Sometimes you need to make sure that your page serves WebP images on a modern browser. But you also need to try it to serve non-WebP images on an unsupported browser. If you run on Windows, you can use Edge’s F12 Emulation (Edge’s developer tool > emulation). Then you can select Internet Explorer 11 in user agents to simulate your web pages in the older version of Internet Explorer.​[16]​

6. Defer the offscreen images

Normally, an article page height is longer than the browser display. The display is even smaller on the mobile phone. Hence, when visitors load an article page, they may only see one or several image(s) at a time. The images below the display are called offscreen images. Let’s take a look at figure 4 below.

Normal and lazy loading on images
Figure 4. Normal and lazy loading on images​[17]​

Let’s say you have a page that has 4 images and around 500kb each image. Then, visitors could only see 2 of them at a time on their mobile phone. In the normal loading or without optimization, all images are loaded at the same time. Hence, the initial page load will require 2 Megabytes.

Here you can use optimization to postpone the loading of the offscreen images. And let the images load when visitors scroll down to see them. It is called Lazy loading. So, if the browser could only see 2 images, then images 1 and 2 will load first. Then, if the user scrolls down to see image 3, load them right away. Therefore, the initial load only requires 1 Megabyte.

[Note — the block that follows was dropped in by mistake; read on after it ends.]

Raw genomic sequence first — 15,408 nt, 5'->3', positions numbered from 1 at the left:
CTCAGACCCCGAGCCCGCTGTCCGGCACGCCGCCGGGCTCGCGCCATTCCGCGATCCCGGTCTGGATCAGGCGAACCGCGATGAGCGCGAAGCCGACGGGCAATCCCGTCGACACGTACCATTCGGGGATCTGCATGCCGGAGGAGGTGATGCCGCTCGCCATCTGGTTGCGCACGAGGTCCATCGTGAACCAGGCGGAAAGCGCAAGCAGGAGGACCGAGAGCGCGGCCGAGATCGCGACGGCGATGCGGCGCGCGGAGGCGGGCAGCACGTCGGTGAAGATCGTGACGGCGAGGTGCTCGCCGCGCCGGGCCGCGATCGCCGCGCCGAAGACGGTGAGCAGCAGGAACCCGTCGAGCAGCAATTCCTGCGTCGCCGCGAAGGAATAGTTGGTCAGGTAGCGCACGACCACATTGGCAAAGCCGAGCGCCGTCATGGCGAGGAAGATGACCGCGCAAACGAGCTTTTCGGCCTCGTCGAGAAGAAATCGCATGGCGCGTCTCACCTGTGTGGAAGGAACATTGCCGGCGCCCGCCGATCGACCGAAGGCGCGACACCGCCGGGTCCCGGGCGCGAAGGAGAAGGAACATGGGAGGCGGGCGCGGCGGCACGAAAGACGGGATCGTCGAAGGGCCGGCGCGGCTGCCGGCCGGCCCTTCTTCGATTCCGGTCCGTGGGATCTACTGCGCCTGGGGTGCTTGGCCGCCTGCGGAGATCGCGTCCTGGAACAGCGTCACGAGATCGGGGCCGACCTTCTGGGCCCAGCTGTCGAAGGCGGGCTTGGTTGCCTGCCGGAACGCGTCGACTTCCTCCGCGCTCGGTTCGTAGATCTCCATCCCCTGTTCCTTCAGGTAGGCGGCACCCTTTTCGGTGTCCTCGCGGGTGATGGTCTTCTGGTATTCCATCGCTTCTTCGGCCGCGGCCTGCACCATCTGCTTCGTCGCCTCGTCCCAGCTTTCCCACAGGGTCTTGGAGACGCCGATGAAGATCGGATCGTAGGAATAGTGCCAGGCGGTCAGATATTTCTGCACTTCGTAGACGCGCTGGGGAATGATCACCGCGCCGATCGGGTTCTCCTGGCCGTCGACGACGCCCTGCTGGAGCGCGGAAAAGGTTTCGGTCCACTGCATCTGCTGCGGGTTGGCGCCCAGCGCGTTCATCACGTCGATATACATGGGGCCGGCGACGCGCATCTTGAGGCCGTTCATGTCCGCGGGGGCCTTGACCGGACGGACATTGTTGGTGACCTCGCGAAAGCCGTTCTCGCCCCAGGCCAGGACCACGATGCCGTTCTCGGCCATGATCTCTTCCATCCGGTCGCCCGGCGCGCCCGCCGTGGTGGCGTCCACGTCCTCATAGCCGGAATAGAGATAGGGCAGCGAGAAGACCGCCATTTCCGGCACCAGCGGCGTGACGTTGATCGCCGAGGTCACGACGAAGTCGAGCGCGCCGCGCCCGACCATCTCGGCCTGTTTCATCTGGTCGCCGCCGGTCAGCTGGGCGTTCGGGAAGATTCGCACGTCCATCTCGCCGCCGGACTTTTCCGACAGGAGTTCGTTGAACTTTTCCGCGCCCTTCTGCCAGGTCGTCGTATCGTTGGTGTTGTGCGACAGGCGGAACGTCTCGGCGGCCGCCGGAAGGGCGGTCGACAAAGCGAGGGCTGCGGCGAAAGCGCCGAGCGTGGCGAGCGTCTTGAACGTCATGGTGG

For WordPress users, usually, any image optimizer plugin provides a lazy loading feature, you could enable it.

Using lazysizes javascript library

You also could add a lazy loading feature manually on your HTML website by using javascript. Here you can use Lazysizes library from Alexander Farkas​[18]​ ​which has already been improved by Adhy Suryadi​[19]​. You can copy the code below and paste on your website before the end of </body>.

<!-- Defer offscreen images and videos -->
<script async='async' src='' type='text/javascript'></script>

<!-- auto adds attribute class="lazyload", src, and data-src -->
for(var imgEl=document.getElementsByTagName("img"),i=0;i<imgEl.length;i++)imgEl[i].getAttribute("src")&&(imgEl[i].setAttribute("data-src",imgEl[i].getAttribute("src")),imgEl[i].className+=" lazyload",imgEl[i].setAttribute("src","data:image/png;base64,R0lGODlhAQABAAD/ACwAAAAAAQABAAACADs="));

function wrap(top, selector, bottom) {
var videos = document.querySelectorAll(selector);
    for (var i = 0; i < videos.length; i++) {
        if (videos[i].getAttribute('src')) {
            videos[i].setAttribute('data-src', videos[i].getAttribute('src'));
        videos[i].setAttribute("style", "position: absolute; top: 0px; left: 0px; width: 100%; height: 100%; border: 0px;");
        var modified = top + videos[i].outerHTML + bottom;
        videos[i].outerHTML = modified;